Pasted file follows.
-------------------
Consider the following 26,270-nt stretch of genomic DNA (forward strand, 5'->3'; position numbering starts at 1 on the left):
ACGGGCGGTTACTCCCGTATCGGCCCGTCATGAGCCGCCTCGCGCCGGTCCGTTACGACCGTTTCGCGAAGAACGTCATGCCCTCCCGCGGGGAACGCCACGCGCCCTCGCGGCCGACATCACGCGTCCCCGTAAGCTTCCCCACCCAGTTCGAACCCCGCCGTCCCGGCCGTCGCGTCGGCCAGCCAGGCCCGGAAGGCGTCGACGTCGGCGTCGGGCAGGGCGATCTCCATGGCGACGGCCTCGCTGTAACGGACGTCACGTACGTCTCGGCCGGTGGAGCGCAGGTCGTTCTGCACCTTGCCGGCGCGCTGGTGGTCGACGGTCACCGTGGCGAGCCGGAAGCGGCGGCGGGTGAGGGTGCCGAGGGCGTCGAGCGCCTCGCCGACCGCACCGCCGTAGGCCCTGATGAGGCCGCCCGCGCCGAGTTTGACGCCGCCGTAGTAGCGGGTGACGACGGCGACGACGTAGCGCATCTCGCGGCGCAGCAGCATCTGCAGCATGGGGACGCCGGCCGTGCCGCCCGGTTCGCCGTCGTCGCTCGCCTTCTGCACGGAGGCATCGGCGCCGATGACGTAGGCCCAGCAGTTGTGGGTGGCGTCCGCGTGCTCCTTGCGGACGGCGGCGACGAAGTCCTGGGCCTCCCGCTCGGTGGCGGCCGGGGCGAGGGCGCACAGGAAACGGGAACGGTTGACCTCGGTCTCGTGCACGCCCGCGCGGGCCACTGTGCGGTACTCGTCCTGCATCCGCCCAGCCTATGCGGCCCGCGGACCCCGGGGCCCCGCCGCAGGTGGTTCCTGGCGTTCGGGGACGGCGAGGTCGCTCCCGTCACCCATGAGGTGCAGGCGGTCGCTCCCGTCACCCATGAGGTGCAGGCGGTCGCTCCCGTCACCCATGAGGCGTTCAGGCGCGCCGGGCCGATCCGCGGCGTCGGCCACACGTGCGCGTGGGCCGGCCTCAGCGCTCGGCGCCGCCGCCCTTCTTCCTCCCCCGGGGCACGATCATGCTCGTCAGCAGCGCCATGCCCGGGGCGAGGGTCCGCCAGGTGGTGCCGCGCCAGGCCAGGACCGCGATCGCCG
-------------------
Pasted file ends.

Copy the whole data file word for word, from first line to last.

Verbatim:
Consider the following 26,270-nt stretch of genomic DNA (forward strand, 5'->3'; position numbering starts at 1 on the left):
ACGGGCGGTTACTCCCGTATCGGCCCGTCATGAGCCGCCTCGCGCCGGTCCGTTACGACCGTTTCGCGAAGAACGTCATGCCCTCCCGCGGGGAACGCCACGCGCCCTCGCGGCCGACATCACGCGTCCCCGTAAGCTTCCCCACCCAGTTCGAACCCCGCCGTCCCGGCCGTCGCGTCGGCCAGCCAGGCCCGGAAGGCGTCGACGTCGGCGTCGGGCAGGGCGATCTCCATGGCGACGGCCTCGCTGTAACGGACGTCACGTACGTCTCGGCCGGTGGAGCGCAGGTCGTTCTGCACCTTGCCGGCGCGCTGGTGGTCGACGGTCACCGTGGCGAGCCGGAAGCGGCGGCGGGTGAGGGTGCCGAGGGCGTCGAGCGCCTCGCCGACCGCACCGCCGTAGGCCCTGATGAGGCCGCCCGCGCCGAGTTTGACGCCGCCGTAGTAGCGGGTGACGACGGCGACGACGTAGCGCATCTCGCGGCGCAGCAGCATCTGCAGCATGGGGACGCCGGCCGTGCCGCCCGGTTCGCCGTCGTCGCTCGCCTTCTGCACGGAGGCATCGGCGCCGATGACGTAGGCCCAGCAGTTGTGGGTGGCGTCCGCGTGCTCCTTGCGGACGGCGGCGACGAAGTCCTGGGCCTCCCGCTCGGTGGCGGCCGGGGCGAGGGCGCACAGGAAACGGGAACGGTTGACCTCGGTCTCGTGCACGCCCGCGCGGGCCACTGTGCGGTACTCGTCCTGCATCCGCCCAGCCTATGCGGCCCGCGGACCCCGGGGCCCCGCCGCAGGTGGTTCCTGGCGTTCGGGGACGGCGAGGTCGCTCCCGTCACCCATGAGGTGCAGGCGGTCGCTCCCGTCACCCATGAGGTGCAGGCGGTCGCTCCCGTCACCCATGAGGCGTTCAGGCGCGCCGGGCCGATCCGCGGCGTCGGCCACACGTGCGCGTGGGCCGGCCTCAGCGCTCGGCGCCGCCGCCCTTCTTCCTCCCCCGGGGCACGATCATGCTCGTCAGCAGCGCCATGCCCGGGGCGAGGGTCCGCCAGGTGGTGCCGCGCCAGGCCAGGACCGCGATCGCCG